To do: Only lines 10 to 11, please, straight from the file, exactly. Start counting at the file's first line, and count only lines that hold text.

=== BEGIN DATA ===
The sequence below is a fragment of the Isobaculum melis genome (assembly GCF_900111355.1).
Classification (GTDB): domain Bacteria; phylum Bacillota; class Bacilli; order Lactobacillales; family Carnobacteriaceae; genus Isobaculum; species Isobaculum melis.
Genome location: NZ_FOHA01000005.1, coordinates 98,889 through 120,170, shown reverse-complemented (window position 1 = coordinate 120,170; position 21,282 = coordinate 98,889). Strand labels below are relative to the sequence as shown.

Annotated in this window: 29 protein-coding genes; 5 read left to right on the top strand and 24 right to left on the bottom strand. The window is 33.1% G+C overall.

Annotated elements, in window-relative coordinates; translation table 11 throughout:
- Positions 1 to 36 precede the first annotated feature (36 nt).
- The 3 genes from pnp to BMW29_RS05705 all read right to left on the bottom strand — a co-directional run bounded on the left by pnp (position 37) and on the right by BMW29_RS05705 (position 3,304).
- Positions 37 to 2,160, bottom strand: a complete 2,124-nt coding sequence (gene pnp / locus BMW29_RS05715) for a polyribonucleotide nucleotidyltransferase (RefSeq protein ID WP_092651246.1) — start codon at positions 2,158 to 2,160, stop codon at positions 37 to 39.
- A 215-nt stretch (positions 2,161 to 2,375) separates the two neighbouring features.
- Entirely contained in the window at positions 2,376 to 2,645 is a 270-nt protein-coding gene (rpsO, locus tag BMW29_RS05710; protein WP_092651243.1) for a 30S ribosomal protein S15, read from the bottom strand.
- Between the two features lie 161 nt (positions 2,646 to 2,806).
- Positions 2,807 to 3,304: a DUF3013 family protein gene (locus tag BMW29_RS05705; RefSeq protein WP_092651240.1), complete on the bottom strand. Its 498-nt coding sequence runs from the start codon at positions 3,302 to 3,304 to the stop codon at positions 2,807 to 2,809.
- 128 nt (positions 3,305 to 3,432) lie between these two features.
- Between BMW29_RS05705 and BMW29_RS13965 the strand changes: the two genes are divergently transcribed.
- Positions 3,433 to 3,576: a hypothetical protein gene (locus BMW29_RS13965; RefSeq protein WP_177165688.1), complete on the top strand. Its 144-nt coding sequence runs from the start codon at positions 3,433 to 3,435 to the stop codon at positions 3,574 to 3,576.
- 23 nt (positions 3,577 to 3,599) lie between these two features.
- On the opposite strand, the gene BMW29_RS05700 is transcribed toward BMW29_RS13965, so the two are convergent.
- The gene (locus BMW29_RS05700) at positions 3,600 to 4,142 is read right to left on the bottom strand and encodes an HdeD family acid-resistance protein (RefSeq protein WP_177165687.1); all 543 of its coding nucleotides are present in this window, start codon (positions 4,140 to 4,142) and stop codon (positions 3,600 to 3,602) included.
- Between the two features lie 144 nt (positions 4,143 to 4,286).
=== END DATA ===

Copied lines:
- Entirely contained in the window at positions 2,376 to 2,645 is a 270-nt protein-coding gene (rpsO, locus tag BMW29_RS05710; protein WP_092651243.1) for a 30S ribosomal protein S15, read from the bottom strand.
- Between the two features lie 161 nt (positions 2,646 to 2,806).